The COVID-19 pandemic is putting incredible stress on the U.S. medical system, including the equipment that is essential to diagnose and treat patients, such as ventilators. As that equipment is pressed into round-the-clock use, biomedical repair technicians face increasing pressure to maintain and repair all that equipment. However, in too many cases, manufacturers limit access to the tools and information these repair experts need, officials from the U.S. Public Interest Research Group say.
A new report by the U.S. PIRG Education Fund, titled Hospital Repair Restrictions, details the challenges that medical professionals face as a result of device manufacturers setting up barriers to repair and outlines steps to help hospitals.
The report includes a survey of 222 medical repair professionals, as well as dozens of interviews. Among the most notable findings is how common restricted repair is—with 91.8% of respondents reporting that they have been denied access to service information for “critical equipment (defibrillators, ventilators, anesthesia machines, imaging equipment, etc.).”
“There is a strong financial incentive for manufacturers to restrict repair. They want to get hospitals to buy repair service contracts from the manufacturer,” says Nathan Proctor, U.S. PIRG Education Fund’s Right to Repair Campaign Director and one of the authors of the report. “Manufacturers typically charge much more for repairs than if the hospitals hire a third party or train their own technicians—but more costs aren’t the only price of proprietary repair. Delays in getting equipment running put patients at risk.”
Since March, U.S. PIRG and the U.S. PIRG Education Fund have called for manufacturers of medical devices, especially ventilators, to cooperate with HTM professionals and provide the information, parts, and other service information needed to repair critical medical equipment. In April, a number of manufacturers responded to public outcry by releasing additional service information for ventilators.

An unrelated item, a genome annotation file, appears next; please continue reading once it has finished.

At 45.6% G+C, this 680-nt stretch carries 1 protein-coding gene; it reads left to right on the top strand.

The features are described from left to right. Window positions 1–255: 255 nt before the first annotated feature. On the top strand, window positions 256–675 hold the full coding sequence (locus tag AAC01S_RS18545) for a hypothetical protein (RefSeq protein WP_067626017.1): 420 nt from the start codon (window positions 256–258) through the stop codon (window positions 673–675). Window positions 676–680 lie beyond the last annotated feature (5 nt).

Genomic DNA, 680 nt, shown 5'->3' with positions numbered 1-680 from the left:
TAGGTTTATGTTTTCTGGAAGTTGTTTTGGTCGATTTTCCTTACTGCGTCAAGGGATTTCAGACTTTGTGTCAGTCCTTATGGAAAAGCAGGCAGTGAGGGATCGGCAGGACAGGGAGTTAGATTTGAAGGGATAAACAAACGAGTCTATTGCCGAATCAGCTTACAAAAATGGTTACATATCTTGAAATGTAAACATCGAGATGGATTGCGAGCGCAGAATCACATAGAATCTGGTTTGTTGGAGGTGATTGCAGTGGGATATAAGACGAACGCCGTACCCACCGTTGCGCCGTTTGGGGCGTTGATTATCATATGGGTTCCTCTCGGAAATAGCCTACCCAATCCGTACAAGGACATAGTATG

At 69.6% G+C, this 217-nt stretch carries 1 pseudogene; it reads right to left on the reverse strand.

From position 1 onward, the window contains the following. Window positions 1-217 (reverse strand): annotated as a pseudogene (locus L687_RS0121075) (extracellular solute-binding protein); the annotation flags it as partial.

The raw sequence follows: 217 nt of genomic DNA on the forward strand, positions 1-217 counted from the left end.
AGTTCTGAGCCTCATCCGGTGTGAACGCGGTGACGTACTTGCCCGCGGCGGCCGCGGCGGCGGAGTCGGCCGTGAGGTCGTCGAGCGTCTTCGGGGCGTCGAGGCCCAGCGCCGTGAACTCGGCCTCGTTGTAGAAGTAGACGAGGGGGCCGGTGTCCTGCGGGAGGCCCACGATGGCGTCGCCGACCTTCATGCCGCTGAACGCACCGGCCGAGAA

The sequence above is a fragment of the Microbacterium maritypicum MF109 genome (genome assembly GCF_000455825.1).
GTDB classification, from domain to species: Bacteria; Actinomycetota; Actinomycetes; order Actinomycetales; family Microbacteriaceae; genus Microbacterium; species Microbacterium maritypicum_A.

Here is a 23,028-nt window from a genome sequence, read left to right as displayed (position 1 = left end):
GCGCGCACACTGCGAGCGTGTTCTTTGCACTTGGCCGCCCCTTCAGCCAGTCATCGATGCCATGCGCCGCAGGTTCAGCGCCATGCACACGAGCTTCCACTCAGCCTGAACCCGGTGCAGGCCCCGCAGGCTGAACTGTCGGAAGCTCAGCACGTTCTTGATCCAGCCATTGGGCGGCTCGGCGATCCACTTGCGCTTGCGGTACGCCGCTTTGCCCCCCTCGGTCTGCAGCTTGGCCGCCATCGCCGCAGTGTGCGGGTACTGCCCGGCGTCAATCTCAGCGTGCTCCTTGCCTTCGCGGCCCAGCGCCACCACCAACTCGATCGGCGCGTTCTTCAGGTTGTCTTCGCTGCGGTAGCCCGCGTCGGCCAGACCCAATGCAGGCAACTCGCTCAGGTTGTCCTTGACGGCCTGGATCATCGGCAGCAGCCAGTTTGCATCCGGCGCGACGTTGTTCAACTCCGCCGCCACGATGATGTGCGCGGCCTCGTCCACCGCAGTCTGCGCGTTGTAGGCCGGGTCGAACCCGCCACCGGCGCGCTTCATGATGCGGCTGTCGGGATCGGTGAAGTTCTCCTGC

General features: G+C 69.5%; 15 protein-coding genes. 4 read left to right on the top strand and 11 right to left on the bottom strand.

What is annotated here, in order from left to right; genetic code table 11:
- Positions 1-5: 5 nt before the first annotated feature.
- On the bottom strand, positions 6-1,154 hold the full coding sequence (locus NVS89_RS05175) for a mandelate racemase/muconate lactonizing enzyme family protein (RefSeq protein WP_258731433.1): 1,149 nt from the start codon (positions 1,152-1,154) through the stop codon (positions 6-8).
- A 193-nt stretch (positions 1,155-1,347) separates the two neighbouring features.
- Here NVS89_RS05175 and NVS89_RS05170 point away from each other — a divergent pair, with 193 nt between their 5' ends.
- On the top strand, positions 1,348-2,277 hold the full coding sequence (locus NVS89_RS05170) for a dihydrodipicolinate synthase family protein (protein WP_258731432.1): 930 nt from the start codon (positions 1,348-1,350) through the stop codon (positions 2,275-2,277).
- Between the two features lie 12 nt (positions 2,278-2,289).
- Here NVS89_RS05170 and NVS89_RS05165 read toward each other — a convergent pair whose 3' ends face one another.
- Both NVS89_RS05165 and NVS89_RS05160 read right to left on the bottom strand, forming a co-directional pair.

Of the 153 survey respondents whose departments work with ventilators, 29.2% report that they currently (as of June 12, 2020) have ventilators that they cannot use because they lack access to parts and service information.
“Restricted access to service materials for critical healthcare equipment has become a growing problem that hospitals are dealing with every day,” says Sam Jacques, vice president of clinical engineering at McLaren Health Care. “COVID-19 has been a kind of stress test for our medical system—and unnecessary manufacturer-imposed restrictions on repair is a barrier to safe and effective care, but one of the easiest to remedy.”
“Like many other biomeds, I have faced life-or-death situations where you have to fix a piece of equipment in an hour or two, or a patient will die,” adds Nader Hammoud, clinical engineering manager, California Association of Medical Instrumentation. “Our access to service materials needs to reflect that reality—we need access on demand.”
Manufacturers argue that these restrictions are in place to ensure patient safety, U.S. PIRG officials say. However, the U.S. FDA, in a 2018 study, found that third-party repair carries no additional risk and, just like manufacturers, “provide high-quality, safe, and effective servicing of medical devices.”
“We need to stand up and help our hospitals right now,” says Nathan Proctor. “One easy thing we can do is to remove barriers to fixing life-saving medical equipment. It’s no time to be proprietary,”
A copy of the report to download is available here.